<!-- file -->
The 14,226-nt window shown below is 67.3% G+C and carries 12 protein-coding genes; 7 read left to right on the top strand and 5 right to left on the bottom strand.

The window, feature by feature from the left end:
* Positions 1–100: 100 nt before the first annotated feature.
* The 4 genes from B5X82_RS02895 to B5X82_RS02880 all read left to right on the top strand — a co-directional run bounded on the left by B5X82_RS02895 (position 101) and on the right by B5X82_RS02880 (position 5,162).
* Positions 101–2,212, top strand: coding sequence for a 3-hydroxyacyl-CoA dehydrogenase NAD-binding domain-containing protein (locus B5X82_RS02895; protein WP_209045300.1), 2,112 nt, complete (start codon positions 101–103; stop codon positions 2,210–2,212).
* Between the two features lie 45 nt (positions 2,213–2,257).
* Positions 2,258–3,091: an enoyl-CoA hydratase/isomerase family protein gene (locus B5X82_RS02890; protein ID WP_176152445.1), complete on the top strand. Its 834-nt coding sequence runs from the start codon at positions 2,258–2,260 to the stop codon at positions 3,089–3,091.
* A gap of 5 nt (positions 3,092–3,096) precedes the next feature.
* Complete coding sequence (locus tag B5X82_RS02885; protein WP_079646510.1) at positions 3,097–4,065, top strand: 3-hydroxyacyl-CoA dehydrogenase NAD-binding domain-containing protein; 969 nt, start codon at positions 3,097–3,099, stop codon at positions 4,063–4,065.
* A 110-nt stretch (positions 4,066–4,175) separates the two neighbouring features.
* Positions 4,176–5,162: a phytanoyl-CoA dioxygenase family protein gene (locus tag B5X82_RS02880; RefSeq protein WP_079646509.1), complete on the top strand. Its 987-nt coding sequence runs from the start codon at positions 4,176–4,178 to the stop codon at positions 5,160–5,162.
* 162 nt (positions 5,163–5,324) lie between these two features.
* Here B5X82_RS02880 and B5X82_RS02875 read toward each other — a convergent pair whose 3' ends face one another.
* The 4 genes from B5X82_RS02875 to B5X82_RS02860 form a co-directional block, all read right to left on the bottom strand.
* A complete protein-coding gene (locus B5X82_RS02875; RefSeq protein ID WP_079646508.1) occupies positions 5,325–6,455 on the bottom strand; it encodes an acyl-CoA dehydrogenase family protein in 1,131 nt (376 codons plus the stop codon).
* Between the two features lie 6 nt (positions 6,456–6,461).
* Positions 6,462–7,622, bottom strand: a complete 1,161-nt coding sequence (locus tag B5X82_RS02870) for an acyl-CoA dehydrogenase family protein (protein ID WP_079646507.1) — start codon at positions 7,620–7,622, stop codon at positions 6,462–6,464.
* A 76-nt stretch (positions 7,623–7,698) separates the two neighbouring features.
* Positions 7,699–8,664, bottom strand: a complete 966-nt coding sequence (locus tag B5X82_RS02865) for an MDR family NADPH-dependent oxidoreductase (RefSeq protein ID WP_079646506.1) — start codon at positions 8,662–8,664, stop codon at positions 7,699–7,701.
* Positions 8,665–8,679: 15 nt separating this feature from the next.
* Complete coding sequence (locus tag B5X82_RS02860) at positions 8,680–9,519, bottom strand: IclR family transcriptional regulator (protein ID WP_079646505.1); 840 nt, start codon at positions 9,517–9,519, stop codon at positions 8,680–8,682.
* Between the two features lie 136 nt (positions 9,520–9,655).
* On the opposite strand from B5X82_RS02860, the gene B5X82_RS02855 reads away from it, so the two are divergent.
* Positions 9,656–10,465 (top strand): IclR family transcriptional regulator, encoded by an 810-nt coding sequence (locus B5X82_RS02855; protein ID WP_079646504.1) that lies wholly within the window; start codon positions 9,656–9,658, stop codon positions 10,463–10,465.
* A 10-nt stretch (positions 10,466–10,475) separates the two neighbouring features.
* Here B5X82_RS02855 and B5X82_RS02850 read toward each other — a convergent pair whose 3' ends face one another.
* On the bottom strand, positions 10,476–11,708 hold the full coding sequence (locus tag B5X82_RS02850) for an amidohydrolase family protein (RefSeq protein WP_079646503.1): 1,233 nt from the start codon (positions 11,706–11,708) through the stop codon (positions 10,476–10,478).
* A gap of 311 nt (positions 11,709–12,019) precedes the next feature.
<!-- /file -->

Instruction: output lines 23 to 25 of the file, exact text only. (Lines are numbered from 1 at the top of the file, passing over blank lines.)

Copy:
* On the opposite strand from B5X82_RS02860, the gene B5X82_RS02855 reads away from it, so the two are divergent.
* Positions 9,656–10,465 (top strand): IclR family transcriptional regulator, encoded by an 810-nt coding sequence (locus B5X82_RS02855; protein ID WP_079646504.1) that lies wholly within the window; start codon positions 9,656–9,658, stop codon positions 10,463–10,465.
* A 10-nt stretch (positions 10,466–10,475) separates the two neighbouring features.